Sources in the finance ministry told Moneycontrol that the government will come up with FAQs on Monday clarifying rules on the 1 percent tax collected at source (TCS) for online marketplaces that will kick in from Oct 1
E-commerce companies, fearing dip in festive season sales, have made a strong pitch to push back by three months a plan to tax online marketplaces with a new levy from October 1, but the government is unwilling to accede, top sources told Moneycontrol.
According to Goods and Services Tax (GST) related laws, e-commerce companies will have to collect 1 percent as tax collected at source (TCS) for each transaction carried out on their online marketplaces.
Sources in the finance ministry said that the government does not plan to defer the move, given that it has already been pushed thrice since the implementation of GST from July 1, 2017.
Top e-commerce companies such as Flipkart, Snapdeal, and Paytm, among others, met finance ministry officials on Tuesday to seek clarity on the rules related to TCS, particularly on the place of registration, and returned products.
Sources in the finance ministry also told Moneycontrol that the government will come up with a list of clarifications in form of frequently asked questions (FAQs) on Monday, responding to the points that the industry has sought clarity on.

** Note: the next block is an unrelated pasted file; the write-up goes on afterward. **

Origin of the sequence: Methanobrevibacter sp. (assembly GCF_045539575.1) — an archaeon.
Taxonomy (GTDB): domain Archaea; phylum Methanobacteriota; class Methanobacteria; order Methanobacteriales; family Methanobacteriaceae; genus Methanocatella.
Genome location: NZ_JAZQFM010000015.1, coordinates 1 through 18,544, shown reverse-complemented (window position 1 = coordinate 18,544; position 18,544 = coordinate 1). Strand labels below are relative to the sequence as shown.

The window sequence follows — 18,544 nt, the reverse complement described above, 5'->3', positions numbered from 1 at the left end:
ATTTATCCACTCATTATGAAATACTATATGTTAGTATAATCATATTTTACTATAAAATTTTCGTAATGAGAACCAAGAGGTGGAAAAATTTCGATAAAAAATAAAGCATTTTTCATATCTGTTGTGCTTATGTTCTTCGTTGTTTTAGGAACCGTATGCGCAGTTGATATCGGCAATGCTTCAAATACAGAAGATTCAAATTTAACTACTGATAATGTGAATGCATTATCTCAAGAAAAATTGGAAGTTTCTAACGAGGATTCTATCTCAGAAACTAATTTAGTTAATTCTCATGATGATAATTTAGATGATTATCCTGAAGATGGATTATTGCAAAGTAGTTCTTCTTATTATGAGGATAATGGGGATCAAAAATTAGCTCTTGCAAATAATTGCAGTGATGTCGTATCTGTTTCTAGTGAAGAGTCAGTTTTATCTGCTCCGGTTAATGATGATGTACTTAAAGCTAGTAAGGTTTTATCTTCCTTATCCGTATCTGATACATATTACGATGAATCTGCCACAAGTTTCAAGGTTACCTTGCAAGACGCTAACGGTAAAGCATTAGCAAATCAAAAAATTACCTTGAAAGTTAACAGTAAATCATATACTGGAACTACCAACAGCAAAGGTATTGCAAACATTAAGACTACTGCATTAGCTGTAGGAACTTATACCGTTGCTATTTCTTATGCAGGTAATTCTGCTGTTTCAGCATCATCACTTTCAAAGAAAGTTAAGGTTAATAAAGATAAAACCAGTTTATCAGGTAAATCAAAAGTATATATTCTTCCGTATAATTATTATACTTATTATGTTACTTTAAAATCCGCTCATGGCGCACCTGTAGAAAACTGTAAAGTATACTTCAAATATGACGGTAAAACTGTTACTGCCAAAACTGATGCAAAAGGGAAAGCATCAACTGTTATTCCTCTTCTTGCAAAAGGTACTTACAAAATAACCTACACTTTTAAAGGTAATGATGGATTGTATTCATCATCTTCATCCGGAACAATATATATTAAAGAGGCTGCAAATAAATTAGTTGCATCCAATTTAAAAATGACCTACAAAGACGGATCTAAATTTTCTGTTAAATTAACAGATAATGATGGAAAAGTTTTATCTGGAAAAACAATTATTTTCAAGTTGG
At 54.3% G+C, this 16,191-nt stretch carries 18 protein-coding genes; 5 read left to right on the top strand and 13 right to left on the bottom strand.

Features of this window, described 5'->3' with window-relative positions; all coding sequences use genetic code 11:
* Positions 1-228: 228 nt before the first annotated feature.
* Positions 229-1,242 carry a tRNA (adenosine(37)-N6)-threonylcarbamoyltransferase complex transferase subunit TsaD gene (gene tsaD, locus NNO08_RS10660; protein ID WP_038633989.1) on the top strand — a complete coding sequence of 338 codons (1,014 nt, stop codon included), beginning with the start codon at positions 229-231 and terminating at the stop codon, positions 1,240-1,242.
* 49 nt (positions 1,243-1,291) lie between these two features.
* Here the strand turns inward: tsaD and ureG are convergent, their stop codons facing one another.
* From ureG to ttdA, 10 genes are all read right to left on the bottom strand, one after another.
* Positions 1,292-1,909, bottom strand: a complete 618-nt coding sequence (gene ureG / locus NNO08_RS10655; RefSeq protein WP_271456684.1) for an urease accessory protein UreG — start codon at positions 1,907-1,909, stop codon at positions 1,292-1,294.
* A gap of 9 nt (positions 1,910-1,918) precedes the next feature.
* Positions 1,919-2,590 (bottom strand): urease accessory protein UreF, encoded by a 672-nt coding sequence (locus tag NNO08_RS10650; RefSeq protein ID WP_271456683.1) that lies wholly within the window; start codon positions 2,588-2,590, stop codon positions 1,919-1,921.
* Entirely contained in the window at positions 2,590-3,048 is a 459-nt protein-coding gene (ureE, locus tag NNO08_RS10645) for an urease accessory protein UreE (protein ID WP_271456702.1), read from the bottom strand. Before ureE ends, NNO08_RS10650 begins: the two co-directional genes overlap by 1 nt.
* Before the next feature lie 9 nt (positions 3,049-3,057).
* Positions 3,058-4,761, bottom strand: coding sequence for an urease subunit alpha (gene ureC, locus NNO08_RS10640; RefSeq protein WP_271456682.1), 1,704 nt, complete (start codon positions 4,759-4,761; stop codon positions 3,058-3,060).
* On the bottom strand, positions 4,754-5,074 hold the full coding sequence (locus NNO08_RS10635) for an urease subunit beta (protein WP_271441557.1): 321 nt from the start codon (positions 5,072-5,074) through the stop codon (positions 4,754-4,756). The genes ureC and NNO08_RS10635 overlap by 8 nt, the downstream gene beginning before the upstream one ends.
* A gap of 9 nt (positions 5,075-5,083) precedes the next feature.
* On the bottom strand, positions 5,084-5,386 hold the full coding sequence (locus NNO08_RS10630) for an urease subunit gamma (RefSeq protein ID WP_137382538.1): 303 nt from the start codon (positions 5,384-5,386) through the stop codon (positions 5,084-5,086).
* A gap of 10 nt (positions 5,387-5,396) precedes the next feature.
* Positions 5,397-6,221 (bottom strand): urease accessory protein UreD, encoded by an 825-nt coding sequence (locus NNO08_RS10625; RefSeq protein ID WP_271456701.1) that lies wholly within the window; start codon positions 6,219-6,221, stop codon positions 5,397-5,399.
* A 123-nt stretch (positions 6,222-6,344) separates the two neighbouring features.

The levy, even though unlikely to yield a large amount in taxes, will still incrementally help the government move closer towards the monthly GST tax collection target of Rs 1 lakh crore.
Revenue collection from GST declined to Rs 93,960 crore in August, the lowest in the current financial year 2018-19. The average collection during April-August was Rs 96,705 crore, less than the government’s monthly target.
E-tailers have suggested a staggered implementation: a zero rate TCS for the first three to six months, and later raise it to 1 percent. Such an approach, they argue, will provide a monetary breather to merchants and also get the entire process rolling.
“Since the amount is not very consequential, we suggested that the government start with a zero rate of TCS. This means that the entire process starts rolling out in terms of registration, disclosures or compliance that have been envisaged. The only thing that doesn’t happen is a monetary impact,” said one of the members who attended the meeting.
“So it gives time to build maturity into the system,” he added.
The idea is to ensure that the government gets to accumulate data and also leave out time to iron out the operational and procedural irritants.
Another person requesting anonymity said that this move will disrupt the ecosystem, especially since it is coming right ahead of the Diwali festival.
“This is a critical phase of the year and this implementation will cause too much disruption. This one percent levy is going to be a cost for the micro and small enterprises who sell on the marketplaces. They are definitely not going to absorb this cost and it will be passed on to the customers,” he said.
“It will also drive away small and micro enterprises away from the e-commerce segment. It is not just about the one percent amount that we are deducting it is a cost of compliance which he will have to incur,” he added.
The industry has also expressed concern over issues such as places of registrations and tax deducted even when the customers returned the products.